Sloppy nurses were interviewed and grilled as to their reasons for not doing their job properly. Dancing was forbidden, as were bicycles. Nurses were in France for a serious purpose and the job came first.

Maud was not above a touch of professional pride either. The Harvard Medical Unit was an American outfit which did some cutting edge and pioneering surgery, but it fell under Maud McCarthy’s aegis when she inspected it at the beginning of 1918. Her exchanges with the American nurses are quite revealing.

No.13 General Hospital (5th Harvard Unit, USA). The difference in the organisation and management was remarkable, and the American ladies kept whispering to me why was it that our units were so different to those run by American personnel. I explained that they had all to learn and get into the ways of military and active service conditions, which it had taken us many years to accomplish.’

The organization of the nursing force in France and Belgium from 1914-1918 stayed in Maud McCarthy’s hands almost the whole time save for one bout of illness when she had to take time to recover. The formidable administration she built up simply kept functioning. There can be little doubt that hundreds of thousands of wounded men, whose lives were saved because of the efficient medical care she organized and ensured, owe their survival to her. A general, as Ambrose Burnside said in the US Civil War, wins battles by getting there fustest with the mostest. That is exactly what Maud McCarthy did; as much a soldier and a warrior as Haig or any of the others, her enemies were infection, wounds, pain, suffering and disease. In a hard campaign she won many battles against them, her final struggle being against the great flu epidemic that gripped the armies in 1918 and even in this she had some success, one of hospitals even producing its own pioneering vaccine.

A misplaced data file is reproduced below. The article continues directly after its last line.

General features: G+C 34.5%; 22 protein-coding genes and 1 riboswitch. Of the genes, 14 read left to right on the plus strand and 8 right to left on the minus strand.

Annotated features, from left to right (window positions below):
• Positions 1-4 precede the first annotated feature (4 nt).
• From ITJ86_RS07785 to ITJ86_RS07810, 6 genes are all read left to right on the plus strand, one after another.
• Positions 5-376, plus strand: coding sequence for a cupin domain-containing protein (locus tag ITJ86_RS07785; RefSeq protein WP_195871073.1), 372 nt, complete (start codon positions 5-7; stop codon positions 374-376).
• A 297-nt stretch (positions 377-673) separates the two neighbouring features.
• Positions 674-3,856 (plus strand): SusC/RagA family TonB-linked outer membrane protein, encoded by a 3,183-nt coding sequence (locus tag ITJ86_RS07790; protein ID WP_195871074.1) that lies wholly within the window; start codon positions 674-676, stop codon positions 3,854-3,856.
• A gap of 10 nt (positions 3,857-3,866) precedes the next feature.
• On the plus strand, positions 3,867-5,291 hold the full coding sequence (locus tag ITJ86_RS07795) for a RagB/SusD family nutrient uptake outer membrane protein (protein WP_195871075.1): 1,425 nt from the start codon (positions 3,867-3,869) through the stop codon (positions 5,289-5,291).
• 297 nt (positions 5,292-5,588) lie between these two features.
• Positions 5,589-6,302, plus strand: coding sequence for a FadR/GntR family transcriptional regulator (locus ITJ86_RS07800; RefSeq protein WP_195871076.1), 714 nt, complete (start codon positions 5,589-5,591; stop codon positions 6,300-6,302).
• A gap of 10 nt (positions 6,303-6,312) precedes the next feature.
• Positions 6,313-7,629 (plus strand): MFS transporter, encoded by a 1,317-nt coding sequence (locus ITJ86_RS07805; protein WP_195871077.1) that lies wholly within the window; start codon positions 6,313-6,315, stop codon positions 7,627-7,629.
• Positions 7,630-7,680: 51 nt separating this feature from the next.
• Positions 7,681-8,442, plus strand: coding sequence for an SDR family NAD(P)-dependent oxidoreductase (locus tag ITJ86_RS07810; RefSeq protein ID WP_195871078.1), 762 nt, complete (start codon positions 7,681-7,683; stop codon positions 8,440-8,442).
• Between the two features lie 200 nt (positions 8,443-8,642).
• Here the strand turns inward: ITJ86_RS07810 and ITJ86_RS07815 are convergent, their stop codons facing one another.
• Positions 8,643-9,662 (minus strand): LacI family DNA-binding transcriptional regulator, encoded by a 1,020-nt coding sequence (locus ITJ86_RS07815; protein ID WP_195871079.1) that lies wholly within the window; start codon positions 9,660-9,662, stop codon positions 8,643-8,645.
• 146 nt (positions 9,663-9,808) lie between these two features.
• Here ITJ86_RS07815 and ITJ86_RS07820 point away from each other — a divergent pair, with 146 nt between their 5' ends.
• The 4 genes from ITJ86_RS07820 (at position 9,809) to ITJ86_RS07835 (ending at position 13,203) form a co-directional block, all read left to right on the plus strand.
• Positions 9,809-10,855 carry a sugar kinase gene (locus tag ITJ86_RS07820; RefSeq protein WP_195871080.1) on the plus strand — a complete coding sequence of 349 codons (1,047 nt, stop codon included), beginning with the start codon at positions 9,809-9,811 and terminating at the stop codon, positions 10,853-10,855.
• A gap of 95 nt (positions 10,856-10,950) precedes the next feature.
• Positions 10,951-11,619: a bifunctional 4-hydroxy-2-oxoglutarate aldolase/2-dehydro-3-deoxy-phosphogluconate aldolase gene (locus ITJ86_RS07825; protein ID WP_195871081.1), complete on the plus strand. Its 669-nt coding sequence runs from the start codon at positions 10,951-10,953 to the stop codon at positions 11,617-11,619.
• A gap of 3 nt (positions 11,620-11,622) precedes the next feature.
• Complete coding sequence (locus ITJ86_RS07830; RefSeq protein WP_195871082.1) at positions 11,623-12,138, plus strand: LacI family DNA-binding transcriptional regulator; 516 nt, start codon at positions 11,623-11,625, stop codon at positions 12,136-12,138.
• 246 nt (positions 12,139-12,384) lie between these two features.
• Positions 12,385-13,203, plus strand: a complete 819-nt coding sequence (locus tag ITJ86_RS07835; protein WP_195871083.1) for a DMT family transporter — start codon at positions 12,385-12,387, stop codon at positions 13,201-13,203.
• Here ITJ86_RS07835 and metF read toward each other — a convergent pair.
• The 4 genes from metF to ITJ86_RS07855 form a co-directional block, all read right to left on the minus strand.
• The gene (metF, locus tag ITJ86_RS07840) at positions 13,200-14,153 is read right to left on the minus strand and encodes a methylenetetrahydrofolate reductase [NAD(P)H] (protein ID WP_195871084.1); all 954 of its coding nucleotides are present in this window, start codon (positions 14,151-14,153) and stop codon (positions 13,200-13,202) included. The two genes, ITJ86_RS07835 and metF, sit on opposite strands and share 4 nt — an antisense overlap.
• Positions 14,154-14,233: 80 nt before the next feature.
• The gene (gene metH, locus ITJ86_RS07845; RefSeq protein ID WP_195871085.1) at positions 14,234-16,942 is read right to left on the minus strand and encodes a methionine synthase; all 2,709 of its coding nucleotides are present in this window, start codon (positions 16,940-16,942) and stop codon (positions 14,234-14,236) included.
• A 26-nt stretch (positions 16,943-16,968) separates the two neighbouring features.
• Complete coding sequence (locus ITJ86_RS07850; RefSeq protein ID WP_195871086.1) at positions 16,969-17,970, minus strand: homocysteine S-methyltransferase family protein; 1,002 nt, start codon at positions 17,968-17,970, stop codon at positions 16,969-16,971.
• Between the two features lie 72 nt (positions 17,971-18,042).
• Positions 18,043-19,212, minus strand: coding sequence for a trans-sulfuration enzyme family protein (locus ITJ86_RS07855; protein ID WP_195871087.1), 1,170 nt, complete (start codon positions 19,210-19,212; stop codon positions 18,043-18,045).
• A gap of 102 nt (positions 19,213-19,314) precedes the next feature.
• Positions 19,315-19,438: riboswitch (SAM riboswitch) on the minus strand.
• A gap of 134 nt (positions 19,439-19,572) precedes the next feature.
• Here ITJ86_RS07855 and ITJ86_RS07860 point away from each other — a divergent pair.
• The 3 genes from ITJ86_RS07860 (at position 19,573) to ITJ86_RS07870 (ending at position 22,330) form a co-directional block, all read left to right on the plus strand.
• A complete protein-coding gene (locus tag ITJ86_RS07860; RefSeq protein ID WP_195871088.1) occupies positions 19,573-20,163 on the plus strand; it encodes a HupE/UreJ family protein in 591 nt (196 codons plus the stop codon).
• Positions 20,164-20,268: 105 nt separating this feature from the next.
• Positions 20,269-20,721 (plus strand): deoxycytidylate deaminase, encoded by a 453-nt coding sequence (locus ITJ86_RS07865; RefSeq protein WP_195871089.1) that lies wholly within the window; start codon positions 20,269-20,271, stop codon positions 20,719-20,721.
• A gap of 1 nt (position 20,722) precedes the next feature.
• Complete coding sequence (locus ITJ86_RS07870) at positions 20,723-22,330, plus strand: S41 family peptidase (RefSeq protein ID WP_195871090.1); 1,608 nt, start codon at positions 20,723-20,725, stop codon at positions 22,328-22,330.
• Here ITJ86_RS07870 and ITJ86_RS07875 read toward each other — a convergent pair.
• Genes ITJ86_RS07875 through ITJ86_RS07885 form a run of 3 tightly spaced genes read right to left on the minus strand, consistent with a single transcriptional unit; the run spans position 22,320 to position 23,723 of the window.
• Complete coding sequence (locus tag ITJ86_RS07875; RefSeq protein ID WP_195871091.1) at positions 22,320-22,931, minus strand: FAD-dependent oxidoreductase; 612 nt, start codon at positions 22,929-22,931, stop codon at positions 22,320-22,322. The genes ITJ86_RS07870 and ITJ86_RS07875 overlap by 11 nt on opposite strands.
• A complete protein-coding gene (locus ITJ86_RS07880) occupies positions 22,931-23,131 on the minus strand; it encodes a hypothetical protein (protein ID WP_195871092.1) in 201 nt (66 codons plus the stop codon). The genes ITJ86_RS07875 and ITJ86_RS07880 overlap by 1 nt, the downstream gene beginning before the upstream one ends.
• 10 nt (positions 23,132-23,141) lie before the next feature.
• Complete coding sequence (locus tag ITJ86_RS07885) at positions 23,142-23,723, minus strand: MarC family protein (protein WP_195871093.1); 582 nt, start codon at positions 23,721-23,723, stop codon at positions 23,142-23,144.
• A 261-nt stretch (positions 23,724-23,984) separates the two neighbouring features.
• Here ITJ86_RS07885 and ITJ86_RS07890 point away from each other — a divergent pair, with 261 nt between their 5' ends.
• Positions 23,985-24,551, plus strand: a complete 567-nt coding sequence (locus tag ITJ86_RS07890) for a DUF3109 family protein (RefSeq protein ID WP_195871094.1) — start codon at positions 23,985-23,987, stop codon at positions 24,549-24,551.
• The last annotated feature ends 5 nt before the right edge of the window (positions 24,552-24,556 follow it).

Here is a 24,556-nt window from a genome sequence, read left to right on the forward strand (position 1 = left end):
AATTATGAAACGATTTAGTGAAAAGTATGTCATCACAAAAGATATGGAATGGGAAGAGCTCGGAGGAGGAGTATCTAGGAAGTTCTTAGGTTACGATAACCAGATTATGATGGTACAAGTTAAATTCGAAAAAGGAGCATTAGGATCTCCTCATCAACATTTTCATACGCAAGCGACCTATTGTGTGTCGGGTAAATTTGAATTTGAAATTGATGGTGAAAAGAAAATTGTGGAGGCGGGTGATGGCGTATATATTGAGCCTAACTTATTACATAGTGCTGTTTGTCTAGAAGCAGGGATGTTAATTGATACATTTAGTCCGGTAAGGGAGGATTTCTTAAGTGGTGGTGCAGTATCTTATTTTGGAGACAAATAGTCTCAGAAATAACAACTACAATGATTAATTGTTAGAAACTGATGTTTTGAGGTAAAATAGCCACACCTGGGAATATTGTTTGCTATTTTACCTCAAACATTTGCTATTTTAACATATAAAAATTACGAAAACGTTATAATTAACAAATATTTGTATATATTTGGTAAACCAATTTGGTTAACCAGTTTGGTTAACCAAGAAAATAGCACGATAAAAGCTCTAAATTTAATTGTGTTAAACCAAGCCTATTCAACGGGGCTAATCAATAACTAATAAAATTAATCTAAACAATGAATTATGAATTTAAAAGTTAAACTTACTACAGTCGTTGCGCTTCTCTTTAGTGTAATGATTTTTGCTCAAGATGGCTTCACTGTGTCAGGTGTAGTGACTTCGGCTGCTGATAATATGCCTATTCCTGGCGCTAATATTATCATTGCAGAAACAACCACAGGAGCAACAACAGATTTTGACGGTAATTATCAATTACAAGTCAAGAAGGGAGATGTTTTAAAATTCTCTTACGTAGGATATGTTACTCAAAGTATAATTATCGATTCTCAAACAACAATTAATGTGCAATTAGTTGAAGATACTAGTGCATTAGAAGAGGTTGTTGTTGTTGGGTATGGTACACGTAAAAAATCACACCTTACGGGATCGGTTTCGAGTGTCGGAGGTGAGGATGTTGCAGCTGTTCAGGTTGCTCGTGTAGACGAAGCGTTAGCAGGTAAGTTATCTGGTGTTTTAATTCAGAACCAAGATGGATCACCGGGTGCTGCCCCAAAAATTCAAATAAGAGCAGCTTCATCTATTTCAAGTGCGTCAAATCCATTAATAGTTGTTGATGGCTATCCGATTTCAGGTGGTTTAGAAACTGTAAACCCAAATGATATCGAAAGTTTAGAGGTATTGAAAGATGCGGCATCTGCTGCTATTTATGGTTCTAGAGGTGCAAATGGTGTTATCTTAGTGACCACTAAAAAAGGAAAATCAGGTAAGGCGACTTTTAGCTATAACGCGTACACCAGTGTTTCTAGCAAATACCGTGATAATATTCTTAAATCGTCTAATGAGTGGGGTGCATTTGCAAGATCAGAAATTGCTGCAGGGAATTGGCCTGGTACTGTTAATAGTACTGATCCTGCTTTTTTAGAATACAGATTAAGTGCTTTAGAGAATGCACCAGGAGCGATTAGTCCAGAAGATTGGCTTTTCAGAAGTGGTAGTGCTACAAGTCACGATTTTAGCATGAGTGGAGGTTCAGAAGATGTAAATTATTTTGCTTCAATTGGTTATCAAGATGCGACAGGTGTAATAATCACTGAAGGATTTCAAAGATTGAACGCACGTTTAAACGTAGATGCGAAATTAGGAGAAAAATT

Maud ended the war in 1919 and went home to Chelsea; she was seen off in a ceremony where representatives of the French government and medical services did her honour. She also had a chest full of medals and had been created a Dame. It does seem strange that there are so many statues to men who organized the mass slaughter of thousands, yet a woman who organized and enabled the saving of hundreds of thousands does not have even one. Maud McCarthy never married and died in 1949 at the age of 89.

Perhaps on this one we need to examine what society’s parameters are for meriting such a thing?


Dr John Little spent almost forty years teaching in various schools in London and the South East. He was head of History at Meopham School and Rochester Independent College. He gained the first History PhD  awarded in the University of Westminster.
He has written nine books, mostly novels, and has settled into historical fiction as his favoured genre. His work is based on real evidence, people and events contained in plausible narratives. He also gives talks and presentations on the topics about which he writes. Maud McCarthy features in his book, The Light Over The Solway


  1. Thanks, John, for introducing us to Maud. She sounds like an incredible woman!

  2. She was, as her diary is a strong witness to. The casualties of WW1 would have been much larger without her organisation, ability and determination.

  3. What a fascinating article about a fascinating woman. Thanks for sharing John.